Plaid Cymru has called on the Welsh Government to continue a direct relationship with the European Investment Bank (EIB) after Brexit.
The call comes following a reports that the EIB has frozen operations in the countries of the UK, causing a multimillion pound shortage of funding for schools, hospitals and housing due to the uncertainty caused by Brexit.
The European Investment Bank, which financed £6.9 billion of public infrastructure projects across the UK countries last year, has reportedly imposed a moratorium on new long-term loans to Wales, as well as England, Scotland and northern Ireland as a result of the uncertainty caused by the process of leaving the European Union.
Plaid Cymru’s External Affairs spokesperson, Steffan Lewis AM has called on the Labour-run Welsh Government to explore options to continue to have a direct relationship with the European Investment Bank after leaving the EU, and bypass Westminster.
The EIB as made investments in non-EU countries including African and Asian countries, and has made investments in British dependencies such as the British Virgin Islands and the Falkland Islands.
Commenting, Plaid Cymru’s External Affairs spokesperson, Steffan Lewis AM said:
“European investments have been a vital part of rebuilding Wales and that the European Investment Bank has frozen its operations in Wales and the other countries in the UK is very concerning.
“To go from £6.9 billion of investment in public infrastructure to nothing will leave a significant shortfall for schools, hospitals and transport infrastructure and that it is all down to the irresponsible way in which Westminster has dealt with the negotiations with the European Union is deeply frustrating.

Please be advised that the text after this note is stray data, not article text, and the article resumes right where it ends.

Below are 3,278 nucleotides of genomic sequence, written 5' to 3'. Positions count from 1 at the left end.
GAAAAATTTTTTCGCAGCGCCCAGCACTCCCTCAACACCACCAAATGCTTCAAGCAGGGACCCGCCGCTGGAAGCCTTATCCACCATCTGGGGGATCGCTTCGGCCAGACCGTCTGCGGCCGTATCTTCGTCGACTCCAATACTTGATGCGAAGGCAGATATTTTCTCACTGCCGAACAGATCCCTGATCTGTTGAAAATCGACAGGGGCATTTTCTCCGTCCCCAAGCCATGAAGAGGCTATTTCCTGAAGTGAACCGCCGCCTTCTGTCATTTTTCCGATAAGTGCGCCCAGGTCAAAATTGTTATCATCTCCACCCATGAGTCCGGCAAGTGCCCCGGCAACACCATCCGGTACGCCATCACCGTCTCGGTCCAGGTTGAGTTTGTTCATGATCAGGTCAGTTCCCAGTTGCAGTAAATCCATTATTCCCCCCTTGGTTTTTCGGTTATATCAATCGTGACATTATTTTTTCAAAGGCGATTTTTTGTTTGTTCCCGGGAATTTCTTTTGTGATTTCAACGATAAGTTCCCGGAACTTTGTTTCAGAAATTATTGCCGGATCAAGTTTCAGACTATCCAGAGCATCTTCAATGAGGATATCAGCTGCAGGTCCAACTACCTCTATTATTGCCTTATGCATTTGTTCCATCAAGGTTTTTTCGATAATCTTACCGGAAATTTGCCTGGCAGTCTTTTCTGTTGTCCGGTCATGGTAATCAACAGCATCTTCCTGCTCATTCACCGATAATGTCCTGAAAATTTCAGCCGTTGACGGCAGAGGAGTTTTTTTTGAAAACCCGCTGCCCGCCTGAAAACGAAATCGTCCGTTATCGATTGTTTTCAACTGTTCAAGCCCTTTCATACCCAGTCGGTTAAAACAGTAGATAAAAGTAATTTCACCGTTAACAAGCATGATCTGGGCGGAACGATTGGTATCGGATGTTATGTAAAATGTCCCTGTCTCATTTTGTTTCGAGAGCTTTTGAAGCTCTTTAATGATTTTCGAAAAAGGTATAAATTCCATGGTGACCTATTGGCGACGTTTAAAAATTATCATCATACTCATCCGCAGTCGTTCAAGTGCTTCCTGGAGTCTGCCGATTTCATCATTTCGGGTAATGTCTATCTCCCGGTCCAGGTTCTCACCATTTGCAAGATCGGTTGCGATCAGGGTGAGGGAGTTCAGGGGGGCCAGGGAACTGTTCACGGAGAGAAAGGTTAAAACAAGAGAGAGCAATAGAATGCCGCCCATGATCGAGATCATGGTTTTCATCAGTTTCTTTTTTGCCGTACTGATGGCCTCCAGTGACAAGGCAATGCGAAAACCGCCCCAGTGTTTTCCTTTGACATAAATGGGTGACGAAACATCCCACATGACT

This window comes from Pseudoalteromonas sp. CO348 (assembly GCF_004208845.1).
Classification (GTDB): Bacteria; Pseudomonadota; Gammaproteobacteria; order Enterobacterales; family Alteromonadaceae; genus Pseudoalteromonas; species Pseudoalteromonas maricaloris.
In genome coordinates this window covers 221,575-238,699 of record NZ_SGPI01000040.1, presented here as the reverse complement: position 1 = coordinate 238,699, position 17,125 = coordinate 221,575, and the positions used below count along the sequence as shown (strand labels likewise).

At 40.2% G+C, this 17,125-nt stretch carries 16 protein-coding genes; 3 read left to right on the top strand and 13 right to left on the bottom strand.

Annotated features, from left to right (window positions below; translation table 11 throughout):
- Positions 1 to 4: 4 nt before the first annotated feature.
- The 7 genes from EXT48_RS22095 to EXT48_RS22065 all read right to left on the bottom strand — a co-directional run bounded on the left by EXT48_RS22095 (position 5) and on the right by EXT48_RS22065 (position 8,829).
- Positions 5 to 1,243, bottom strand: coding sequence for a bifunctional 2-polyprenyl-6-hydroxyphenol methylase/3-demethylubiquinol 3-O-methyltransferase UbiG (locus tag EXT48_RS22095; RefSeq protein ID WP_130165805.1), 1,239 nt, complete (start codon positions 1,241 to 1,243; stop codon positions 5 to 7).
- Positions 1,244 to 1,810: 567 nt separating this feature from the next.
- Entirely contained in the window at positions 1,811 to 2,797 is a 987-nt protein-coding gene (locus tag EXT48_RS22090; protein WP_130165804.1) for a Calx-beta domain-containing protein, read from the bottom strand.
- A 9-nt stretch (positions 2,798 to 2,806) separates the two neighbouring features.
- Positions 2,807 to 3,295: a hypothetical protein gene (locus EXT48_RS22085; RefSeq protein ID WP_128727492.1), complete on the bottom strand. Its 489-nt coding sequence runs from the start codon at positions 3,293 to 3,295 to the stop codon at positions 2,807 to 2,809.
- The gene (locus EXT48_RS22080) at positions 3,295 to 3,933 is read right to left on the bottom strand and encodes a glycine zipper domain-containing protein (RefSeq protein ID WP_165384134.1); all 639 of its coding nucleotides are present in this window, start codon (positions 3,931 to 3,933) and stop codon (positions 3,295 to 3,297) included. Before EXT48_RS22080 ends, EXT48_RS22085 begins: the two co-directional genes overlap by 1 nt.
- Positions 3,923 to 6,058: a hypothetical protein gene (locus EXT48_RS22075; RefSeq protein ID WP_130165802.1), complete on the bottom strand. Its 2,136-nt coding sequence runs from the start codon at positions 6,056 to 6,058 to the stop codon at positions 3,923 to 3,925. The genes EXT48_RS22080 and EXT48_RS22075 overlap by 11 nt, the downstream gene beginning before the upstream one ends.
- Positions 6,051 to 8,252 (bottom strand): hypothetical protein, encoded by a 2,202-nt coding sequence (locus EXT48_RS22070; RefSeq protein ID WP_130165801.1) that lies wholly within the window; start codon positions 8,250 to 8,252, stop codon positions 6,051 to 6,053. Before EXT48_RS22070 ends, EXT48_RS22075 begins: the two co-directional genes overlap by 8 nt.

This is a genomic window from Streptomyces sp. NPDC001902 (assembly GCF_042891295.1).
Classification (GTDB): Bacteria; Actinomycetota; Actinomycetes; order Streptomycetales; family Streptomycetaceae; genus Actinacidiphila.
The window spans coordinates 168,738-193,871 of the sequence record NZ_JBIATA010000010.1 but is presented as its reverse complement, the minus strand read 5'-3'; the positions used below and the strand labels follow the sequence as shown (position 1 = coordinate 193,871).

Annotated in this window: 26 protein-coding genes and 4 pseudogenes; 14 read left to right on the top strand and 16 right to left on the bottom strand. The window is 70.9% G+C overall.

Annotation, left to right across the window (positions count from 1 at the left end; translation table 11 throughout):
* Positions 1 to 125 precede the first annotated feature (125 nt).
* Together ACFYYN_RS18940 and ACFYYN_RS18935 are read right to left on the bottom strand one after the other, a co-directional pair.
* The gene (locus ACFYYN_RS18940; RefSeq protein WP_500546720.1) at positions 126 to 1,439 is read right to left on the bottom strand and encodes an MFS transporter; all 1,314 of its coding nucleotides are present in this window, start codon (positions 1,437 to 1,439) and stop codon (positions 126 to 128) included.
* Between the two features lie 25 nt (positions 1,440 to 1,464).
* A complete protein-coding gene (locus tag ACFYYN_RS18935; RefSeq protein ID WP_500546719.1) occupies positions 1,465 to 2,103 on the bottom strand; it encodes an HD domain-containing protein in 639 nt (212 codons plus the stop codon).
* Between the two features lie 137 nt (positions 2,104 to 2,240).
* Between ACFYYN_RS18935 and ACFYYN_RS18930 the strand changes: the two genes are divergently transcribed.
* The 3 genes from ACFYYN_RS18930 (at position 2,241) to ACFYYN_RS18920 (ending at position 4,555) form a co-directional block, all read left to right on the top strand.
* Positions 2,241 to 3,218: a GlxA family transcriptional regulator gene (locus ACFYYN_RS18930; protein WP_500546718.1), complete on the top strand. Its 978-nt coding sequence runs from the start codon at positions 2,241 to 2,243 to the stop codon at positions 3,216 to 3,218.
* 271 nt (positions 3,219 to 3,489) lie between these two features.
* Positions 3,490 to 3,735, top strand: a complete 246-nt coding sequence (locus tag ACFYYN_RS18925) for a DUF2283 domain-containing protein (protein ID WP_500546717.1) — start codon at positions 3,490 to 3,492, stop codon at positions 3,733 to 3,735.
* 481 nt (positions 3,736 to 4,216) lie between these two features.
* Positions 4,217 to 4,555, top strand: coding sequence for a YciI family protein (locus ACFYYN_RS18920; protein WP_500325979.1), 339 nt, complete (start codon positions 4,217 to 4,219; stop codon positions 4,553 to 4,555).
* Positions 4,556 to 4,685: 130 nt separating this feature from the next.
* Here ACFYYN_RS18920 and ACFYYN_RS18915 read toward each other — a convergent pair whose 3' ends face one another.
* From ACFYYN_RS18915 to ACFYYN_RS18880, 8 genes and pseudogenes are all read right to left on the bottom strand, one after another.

“The EIB already makes investments in non-EU countries and does so in many of the British State’s dependencies so there’s no reason why we can’t continue to work with them after Brexit but we cannot rely on the incompetent politicians at Westminster to protect our relationship with them.
“The Welsh Government needs to start working now to ensure it can continue its direct links with the European Investment Bank and make sure we continue to work together after we become a non-EU country.
“The appalling way in which Westminster abandoned its commitments to electrify our railway lines and the way the British Treasury has ensured that HS2 is considered an “England and Wales” project to avoid having to give Wales a fair share of the investment shows that we cannot rely on Westminster to look after our economic interests.
“The only way we can ensure our country succeeds, that our infrastructure is upgraded and that ultimately our citizens are better off, is if we stop depending on Westminster and start doing it ourselves, and the Welsh Government must take a lead.”